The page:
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New research identifies modifiable risk factors for heart disease
Date:12/11/2009

in heart function and blood vessel wall thickness at two years compared with baseline measures. Whether the present findings translate into improved clinical outcomes requires further investigation.

More Intensive Cholesterol-Lowering Drugs Appear to Outshine Standard or Moderate Statin Therapy in the Prevention of Recurrent Cardiovascular Disease in Certain Patients; Stronger Statins Prevent Not Just First Heart Problem, but Also Second and Third Heart Attack

Two studies in this issue find that use of higher strength statin medications prevent not just a first cardiac event, but also a second or third event as well showing an even greater benefit of statin therapy than previously thought.

Data from over 14,000 patients from two large randomized lipid-lowering trials the Pravastin or Atorvastatin Evaluation and Infection Therapy-Thrombosis in Myocardial Infarction 22 (PROVE IT-TIMI 22) and Incremental Decreases in End Points through Aggressive Lipid Lowering (IDEAL) trials were analyzed in a new way to count the total number of heart problems. Traditionally, trials are analyzed based on the time to first cardiovascular event and, as a result, statistical analyses did not include subsequent cardiovascular events. Results from the expanded analyses of the PROVE-IT and IDEAL data found intensive statin therapy to be more effective than standard or moderate statin therapy in preventing additional atherosclerotic development and future cardiovascular events. When additional events are considered, the total number of events prevented by more intensive lipid-lowering therapy was substantially greater.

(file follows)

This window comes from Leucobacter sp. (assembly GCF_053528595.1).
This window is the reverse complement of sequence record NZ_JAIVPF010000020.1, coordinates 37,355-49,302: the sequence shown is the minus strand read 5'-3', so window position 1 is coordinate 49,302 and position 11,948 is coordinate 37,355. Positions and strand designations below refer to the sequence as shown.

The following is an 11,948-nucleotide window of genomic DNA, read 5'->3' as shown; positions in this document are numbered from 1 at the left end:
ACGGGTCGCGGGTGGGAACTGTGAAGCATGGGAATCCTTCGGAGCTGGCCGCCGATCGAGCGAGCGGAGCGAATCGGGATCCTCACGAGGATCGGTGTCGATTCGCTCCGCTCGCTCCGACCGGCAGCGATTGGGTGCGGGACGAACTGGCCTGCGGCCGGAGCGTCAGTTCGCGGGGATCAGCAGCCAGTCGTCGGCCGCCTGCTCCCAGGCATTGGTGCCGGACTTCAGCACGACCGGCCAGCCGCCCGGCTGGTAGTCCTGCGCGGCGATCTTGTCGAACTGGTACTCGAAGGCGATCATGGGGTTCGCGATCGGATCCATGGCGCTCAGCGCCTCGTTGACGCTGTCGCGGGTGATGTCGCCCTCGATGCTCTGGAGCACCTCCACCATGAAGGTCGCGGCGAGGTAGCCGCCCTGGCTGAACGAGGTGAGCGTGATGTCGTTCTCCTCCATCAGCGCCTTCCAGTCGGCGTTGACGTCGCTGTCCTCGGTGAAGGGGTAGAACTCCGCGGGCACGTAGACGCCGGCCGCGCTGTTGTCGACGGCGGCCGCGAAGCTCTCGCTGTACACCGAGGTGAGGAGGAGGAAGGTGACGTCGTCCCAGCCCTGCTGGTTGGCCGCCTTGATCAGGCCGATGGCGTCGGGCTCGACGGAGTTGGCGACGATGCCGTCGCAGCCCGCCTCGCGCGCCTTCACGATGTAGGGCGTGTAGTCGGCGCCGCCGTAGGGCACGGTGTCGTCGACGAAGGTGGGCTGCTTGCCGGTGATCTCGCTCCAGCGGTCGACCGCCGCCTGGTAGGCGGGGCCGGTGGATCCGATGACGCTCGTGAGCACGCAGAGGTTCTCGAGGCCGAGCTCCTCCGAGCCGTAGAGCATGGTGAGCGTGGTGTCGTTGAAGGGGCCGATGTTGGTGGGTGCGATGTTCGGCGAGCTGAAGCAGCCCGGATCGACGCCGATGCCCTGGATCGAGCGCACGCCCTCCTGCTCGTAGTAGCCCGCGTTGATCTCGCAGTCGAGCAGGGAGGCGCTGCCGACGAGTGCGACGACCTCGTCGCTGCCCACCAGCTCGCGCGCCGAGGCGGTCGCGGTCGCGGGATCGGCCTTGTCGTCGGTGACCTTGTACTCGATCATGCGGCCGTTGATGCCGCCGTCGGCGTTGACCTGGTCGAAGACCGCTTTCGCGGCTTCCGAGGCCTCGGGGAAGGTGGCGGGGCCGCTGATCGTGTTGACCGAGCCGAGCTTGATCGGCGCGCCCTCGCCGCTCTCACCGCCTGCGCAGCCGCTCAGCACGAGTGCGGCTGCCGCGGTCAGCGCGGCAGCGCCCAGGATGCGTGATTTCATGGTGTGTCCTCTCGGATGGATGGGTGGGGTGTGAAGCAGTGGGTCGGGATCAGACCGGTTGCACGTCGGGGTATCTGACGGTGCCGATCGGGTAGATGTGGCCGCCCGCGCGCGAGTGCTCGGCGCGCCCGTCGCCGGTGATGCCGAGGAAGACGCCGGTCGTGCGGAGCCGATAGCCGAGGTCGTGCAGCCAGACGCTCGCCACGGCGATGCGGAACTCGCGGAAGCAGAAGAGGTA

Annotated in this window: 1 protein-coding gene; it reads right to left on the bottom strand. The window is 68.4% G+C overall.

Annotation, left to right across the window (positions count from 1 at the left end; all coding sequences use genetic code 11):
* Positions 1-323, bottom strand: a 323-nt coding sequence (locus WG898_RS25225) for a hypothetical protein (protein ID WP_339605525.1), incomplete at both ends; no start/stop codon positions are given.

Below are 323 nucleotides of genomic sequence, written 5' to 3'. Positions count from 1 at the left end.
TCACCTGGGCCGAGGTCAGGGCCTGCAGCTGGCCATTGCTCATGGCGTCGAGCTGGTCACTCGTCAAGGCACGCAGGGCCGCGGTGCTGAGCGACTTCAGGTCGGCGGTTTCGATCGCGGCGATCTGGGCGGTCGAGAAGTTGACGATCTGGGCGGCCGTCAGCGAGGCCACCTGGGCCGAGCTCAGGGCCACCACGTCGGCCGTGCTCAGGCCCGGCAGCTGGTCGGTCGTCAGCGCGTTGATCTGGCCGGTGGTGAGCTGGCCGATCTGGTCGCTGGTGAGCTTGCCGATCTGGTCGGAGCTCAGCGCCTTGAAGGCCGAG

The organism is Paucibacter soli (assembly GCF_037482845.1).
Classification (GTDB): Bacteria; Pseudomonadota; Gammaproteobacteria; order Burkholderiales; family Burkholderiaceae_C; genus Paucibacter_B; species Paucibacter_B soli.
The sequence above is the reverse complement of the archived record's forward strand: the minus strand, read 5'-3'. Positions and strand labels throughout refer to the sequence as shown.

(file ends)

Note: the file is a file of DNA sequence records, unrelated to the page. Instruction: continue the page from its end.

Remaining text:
As previously reported by PROVE-IT, first primary end point events (death, heart attack, stroke, UA requiring rehospitalization, or revascularization) were reduced by 16 percent with atorvastatin 80 mg (intensive lipid lowering) versus pravastatin 40 mg (moderate lipid lowering) (n = 464 vs. n = 537, respectively; p = 0.005). When reexami
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Contact: Amanda Jekowsky
ajekowsk@acc.org
202-375-6645
American College of Cardiology
Source:Eurekalert

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